Whether it’s a house, an apartment building or some other kind of property, behind every smart home is a smart customer. That customer, however, isn’t necessarily the person who owns the smart home.
As the recent Samsung Developer Conference in San Jose proved, there is a much larger, extended economy of third parties who may not be focused on enjoying the benefits of internet of things (IoT)-enabled devices themselves, but who see them as bringing great value to those they serve.
A case in point is San Jose, California-based Calix, which offers cloud-based services and software to carrier service providers (CSPs). Calix has chosen Samsung’s SmartThings to become part of its Revenue Edge offering that CSPs can offer to their subscribers.
Speaking in a breakout session at SDC, Frank Ploumen, Calix’s senior director of product line leadership, described the use of SmartThings as a way of meeting consumer expectations for better living experiences while addressing some of the operational concerns of the firm’s customers.
“Most carriers look at lighting or water sensors and what they see is more complexity and help desk calls,” he said. “Once they see they can not only offer a more cost-optimized experience but create additional revenue streams, that’s the point where they get very interested in things like home automation.”
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Using SmartThings means that, rather than a CSP’s customer having to go to a store and buy a hub for a home automation service, a gateway connected to the cloud via Calix can deliver services through routers that are already installed.
“Once you’ve bought into the platform, there’s so much more value where you can come and pick and choose what you like,” Ploumen said.
Making on-demand rental experiences seamless
The value proposition for SmartThings is a little different at Charlotte, N.C.-based Rabbu, which automates many of the common tasks associated with managing rental properties through platforms like Airbnb.
While vacation rentals have existed for decades, on-demand accommodation services are cropping up in major urban centers, where consumers want to check in seamlessly and property owners want to provide the best possible experience. Rabbu helps with that by using SmartThings to let its customers’ customers preset the temperature before they arrive, for instance, and digitally set up access codes rather than fiddle with lockboxes.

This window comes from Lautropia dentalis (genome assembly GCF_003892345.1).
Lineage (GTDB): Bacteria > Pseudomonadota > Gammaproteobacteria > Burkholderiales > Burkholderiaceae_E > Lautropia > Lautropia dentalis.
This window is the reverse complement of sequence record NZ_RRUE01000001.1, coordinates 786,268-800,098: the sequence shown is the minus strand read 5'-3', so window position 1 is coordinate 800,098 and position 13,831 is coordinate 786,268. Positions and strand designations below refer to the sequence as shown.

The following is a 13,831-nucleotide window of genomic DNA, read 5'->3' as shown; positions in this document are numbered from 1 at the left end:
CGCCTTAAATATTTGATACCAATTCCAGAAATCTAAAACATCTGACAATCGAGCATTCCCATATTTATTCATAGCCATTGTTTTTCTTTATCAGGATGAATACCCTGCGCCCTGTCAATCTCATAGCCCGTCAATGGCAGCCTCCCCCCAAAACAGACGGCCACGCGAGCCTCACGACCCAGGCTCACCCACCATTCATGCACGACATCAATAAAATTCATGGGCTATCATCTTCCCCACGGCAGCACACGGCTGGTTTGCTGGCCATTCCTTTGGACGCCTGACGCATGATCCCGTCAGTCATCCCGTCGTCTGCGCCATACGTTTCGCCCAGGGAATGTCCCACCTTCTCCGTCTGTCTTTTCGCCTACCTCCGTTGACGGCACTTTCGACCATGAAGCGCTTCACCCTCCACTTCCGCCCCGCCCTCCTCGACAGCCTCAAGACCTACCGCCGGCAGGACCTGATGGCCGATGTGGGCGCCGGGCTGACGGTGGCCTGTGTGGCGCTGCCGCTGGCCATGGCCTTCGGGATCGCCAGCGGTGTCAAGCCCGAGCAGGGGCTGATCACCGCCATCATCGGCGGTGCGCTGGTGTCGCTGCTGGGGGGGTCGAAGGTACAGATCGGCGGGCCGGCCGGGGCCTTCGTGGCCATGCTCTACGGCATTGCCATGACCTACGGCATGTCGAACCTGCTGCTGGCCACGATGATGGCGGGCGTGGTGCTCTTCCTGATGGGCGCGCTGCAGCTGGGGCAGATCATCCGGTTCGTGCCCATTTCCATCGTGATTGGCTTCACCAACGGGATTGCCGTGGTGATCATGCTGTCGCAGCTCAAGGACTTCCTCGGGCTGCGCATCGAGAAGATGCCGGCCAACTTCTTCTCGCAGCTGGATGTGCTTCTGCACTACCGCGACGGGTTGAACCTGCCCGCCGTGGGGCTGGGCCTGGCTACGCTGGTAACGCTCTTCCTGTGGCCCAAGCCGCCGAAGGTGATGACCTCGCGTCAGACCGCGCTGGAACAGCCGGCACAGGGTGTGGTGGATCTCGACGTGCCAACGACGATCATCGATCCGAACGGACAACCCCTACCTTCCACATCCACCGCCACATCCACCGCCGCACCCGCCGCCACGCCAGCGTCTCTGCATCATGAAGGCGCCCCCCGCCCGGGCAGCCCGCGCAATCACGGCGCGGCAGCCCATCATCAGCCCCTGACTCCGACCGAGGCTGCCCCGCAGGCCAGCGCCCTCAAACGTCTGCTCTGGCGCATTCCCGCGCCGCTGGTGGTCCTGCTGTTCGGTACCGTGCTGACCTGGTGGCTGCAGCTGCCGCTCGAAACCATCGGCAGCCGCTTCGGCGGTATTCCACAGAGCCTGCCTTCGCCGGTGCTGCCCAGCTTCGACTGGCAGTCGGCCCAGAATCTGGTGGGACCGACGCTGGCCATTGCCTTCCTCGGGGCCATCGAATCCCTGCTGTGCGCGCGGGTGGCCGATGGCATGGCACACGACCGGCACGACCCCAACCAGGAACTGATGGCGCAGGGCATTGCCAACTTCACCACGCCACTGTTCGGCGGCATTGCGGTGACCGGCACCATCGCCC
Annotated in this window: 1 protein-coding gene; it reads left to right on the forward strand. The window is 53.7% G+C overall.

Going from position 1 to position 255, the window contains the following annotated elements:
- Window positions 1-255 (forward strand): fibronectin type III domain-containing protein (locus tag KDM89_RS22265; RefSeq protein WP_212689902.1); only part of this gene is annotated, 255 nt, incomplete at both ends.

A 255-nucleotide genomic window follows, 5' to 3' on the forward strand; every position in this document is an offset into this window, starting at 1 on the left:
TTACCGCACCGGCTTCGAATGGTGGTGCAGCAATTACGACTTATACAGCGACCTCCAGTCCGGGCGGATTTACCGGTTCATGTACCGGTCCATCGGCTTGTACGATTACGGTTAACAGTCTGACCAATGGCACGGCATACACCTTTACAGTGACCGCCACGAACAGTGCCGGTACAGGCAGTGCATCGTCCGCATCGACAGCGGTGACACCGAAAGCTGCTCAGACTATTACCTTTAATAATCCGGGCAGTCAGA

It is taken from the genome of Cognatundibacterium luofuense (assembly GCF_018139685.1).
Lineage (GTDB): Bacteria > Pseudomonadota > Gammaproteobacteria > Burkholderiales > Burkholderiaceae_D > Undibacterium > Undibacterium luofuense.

“It’s like running a geographically distributed hotel,” said Emir Dukic, Rabbu’s cofounder and CEO. “We don’t have 200 rooms in one building, but certain homes in certain areas. You can’t have a concierge person waiting at the front desk. The only way to solve it is through smart devices.”
Rabbu opted to work with Samsung because SmartThings represents an open platform, according to Dukic.
“In hospitality, the more complexity you add, the more phone calls you’re going to get,” he said. “The hardware [from Samsung] provided the simplest solution.”
Bright ideas for the lighting industry
Besides service providers and property management organizations, the opportunity to drive better customer experiences through smart home automation has not been lost on those creating the most common physical elements in a building.
Take Acuity Brands, a lighting and building management firm located in Atlanta. According to Jeff Spencer, the firm’s vice president and general manager, taking advantage of SmartThings represents low-hanging fruit, given that lights are usually installed within every single room in a home. The technology can also help adjust LED lights that might otherwise negatively affect someone’s circadian rhythms by lowering the intensity at night, he said. Then there’s the potential to offset the commoditization of entire product categories.
“LEDs were growing in 2010, and then they matured in 2017-2018. Now we have to find more value, since everyone is making less money because the price is going down,” Spencer said, distinguishing SmartThings technology from “connected lighting” that’s controlled by Wi-Fi. “Smart lighting is connected to AI [artificial intelligence] or offered through the cloud. True smart lighting is what they can get with this platform.”
Spencer likened smart home automation to the days when power windows were first offered in cars or the shift from rotary dial telephones to smartphones. Capabilities that were once considered a novelty quickly become the expected norm and smart home automation will be no different.
“Someday I’ll be pointing [at the lights] and tell my grandkids, ‘Do you know, at one time, those things did nothing but light the room,'” he said.
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